A new paper in the QJE shows that financial innovation raises portfolio risks:Rethinking investment risk, by Peter Dizikes, MIT News: Financial innovation is supposed to reduce risk -- in theory, at least. Yes, new financial instruments based on the housing market helped cause the financial crisis of 2008. But in the abstract, those same instruments have the potential to spread risk more evenly throughout the marketplace by making it possible to trade debt more extensively, rather than having it concentrated in a relatively few hands. Now a paper published by MIT economist Alp Simsek makes the case that even in theory, financial innovation does not lower portfolio risk. Instead, it raises portfolio risks by creating situations in which parties sit on opposing sides of deep disagreements about the value of certain investments. "In a world in which investors have different views, new securities won't necessarily reduce risks," says Simsek, an assistant professor in MIT's Department of Economics. "People bet on their views. And betting is inherently a risk-increasing activity." In a paper published this month in the Quarterly Journal of Economics, titled "Speculation and Risk Sharing with New Financial Assets," Simsek details why he thinks this is the case. The risk in portfolios, he argues, needs to be divided into two categories: the kind of risk that is simply inherent in any real-world investment, and a second type he calls "speculative variance," which applies precisely to new financial instruments designed to generate bets based on opposing worldviews. To be clear, Simsek notes, financial innovation may have other benefits -- it may spread information around world markets, for instance -- but it is not going to lead to lower risks for investors as a whole. "Financial innovation might be good for other reasons, but this general kind of belief that it reduces the risks in the economy is not right," Simsek says. "And I want people to realize that." ...
[There's quite a bit more explanation in the original post.]
Oregon Legislature fell short on PERS, taxes
For all its accomplishments, the 2013 Oregon Legislature fell short on two fronts. It failed to make real reforms to the state's Public Employees Retirement System, hurting schools and local governments across the state. And it did little to ease taxes ...
The biggest companies eventually become complacent and lose their leading role in the marketplace. Does that mean we shouldn't worry about their monopoly power?:The Decline of E-Empires, by Paul Krugman, Commentary, NY Times: Steve Ballmer’s surprise announcement that he will be resigning as Microsoft’s C.E.O. ... has me thinking about network externalities and Ibn Khaldun. ... First, about network externalities: Consider the state of the computer industry circa 2000... By all accounts, Apple computers were better than PCs... Yet the vast majority of desktop and laptop computers ran Windows. Why? The answer, basically, is that everyone used Windows because everyone used Windows. ... Software was designed to run on PCs; peripheral devices were designed to work with PCs. That’s network externalities in action, and it made Microsoft a monopolist. ... The trouble for Microsoft came with the rise of new devices whose importance it famously failed to grasp. “There’s no chance,” declared Mr. Ballmer in 2007, “that the iPhone is going to get any significant market share.” How could Microsoft have been so blind? ... Ibn Khaldun ... was a 14th-century Islamic philosopher... Desert tribesmen, he argued, always have more courage and social cohesion than settled, civilized folk, so every once in a while they will sweep in and conquer lands whose rulers have become corrupt and complacent. They create a new dynasty — and, over time, become corrupt and complacent themselves, ready to be overrun by a new set of barbarians. I don’t think it’s much of a stretch to apply this story to Microsoft, a company that did so well with its operating-system monopoly that it lost focus, while Apple — still wandering in the wilderness after all those years — was alert to new opportunities. And so the barbarians swept in from the desert. ... Anyway, the funny thing is that Apple’s position in mobile devices now bears a strong resemblance to Microsoft’s former position in operating systems. ...Apple ... products ... are, by most accounts, little if any better than those of rivals, while selling at premium prices. So why do people buy them? Network externalities: lots of other people use iWhatevers, there are more apps for iOS... Meet the new boss, same as the old boss. Is there a policy moral here? ... Microsoft was a monopolist, it did extract a lot of monopoly rents, and it did inhibit innovation. Creative destruction means that monopolies aren’t forever, but it doesn’t mean that they’re harmless while they last. This was true for Microsoft yesterday; it may be true for Apple, or Google, or someone not yet on our radar, tomorrow.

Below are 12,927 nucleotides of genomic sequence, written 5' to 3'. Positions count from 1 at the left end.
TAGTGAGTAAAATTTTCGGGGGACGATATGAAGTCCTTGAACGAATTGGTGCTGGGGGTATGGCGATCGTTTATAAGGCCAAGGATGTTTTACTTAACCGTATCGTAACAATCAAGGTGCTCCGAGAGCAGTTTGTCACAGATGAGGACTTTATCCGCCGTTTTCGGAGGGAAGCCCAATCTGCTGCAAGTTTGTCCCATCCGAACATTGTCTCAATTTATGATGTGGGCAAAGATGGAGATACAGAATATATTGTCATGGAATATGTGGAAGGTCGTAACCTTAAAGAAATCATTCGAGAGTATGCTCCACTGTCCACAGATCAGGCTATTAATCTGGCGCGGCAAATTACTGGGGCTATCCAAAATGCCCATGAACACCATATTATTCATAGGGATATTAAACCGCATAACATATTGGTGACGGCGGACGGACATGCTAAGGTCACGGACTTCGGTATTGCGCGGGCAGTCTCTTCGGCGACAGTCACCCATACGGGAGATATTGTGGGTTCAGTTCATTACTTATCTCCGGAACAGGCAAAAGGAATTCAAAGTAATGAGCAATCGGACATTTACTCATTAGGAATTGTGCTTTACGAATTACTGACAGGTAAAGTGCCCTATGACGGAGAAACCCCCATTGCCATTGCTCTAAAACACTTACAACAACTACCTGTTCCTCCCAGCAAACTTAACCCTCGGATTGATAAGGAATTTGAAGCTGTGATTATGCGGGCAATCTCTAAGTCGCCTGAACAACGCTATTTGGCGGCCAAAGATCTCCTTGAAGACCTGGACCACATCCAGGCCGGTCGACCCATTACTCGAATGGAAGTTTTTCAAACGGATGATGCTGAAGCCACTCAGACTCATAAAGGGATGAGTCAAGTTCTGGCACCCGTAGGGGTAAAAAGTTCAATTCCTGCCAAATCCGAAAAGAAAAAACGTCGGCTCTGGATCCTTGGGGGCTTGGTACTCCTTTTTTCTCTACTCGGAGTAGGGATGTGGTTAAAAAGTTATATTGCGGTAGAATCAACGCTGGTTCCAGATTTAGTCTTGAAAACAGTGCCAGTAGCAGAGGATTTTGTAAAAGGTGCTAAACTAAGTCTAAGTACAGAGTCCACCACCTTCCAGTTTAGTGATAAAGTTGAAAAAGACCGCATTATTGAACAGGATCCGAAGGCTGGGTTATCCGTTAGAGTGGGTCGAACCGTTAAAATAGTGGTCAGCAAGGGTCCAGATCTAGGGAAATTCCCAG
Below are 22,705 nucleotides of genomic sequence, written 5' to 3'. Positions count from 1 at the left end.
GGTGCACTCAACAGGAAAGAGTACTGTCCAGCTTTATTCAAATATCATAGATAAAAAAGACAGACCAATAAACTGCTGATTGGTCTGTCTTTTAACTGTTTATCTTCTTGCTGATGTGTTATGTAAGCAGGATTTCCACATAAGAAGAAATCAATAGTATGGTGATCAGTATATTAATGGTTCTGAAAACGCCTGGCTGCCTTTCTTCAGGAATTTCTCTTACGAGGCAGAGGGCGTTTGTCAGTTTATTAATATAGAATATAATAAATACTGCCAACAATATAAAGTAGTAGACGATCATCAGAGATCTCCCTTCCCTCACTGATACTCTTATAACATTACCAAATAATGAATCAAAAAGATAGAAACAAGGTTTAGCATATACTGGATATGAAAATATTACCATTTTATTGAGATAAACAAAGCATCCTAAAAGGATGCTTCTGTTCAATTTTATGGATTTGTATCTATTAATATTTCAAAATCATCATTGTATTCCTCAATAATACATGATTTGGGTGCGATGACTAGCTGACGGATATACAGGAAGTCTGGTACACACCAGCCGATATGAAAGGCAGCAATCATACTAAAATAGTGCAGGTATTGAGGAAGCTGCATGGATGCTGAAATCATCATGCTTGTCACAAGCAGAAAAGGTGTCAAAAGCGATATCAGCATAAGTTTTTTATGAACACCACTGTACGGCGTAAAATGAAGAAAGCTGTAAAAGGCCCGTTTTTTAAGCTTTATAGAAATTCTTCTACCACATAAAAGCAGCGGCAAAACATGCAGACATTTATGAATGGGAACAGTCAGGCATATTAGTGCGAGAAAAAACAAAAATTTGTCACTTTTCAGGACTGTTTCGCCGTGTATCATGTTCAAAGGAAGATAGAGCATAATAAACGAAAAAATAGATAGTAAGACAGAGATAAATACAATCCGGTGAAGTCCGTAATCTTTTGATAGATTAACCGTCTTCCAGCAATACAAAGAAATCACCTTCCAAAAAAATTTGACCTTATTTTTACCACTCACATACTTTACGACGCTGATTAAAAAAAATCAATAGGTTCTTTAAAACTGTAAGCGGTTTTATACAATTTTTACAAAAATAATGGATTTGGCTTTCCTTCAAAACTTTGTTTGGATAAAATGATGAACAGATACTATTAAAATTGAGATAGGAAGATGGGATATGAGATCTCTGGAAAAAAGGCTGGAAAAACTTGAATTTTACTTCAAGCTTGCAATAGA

- Time for Rudd to give a fulldefence of Keynesian stimulus - John Quiggin
- We’re All Still Hostages to the Big Banks - NYTimes.com
- Unnatural Models of the Labor Market (Wonkish) - Paul Krugman
- Why does capital flow from poor to rich countries? - Daniel Gros
- Summers: A (Mildly) Exculpatory Note - Economic Principals
- The Future is still Bright! - Calculated Risk
- Stagnant Wages Crimping Economic Growth - WSJ.com
- Exponential Smoothing Again: Structural Change - No Hesitations
- The geography of success - Econbrowser
- Way More Heat than Light - EconoSpeak
- Banks and macroeconomic models- interfluidity
3 candidates will join Oregon race
To make Oregon politics more interesting this election season, the city is in the first phase of transitioning from two-year to four-year terms for council members, with the top three vote-getters being the first to earn the longer term. The incumbents ...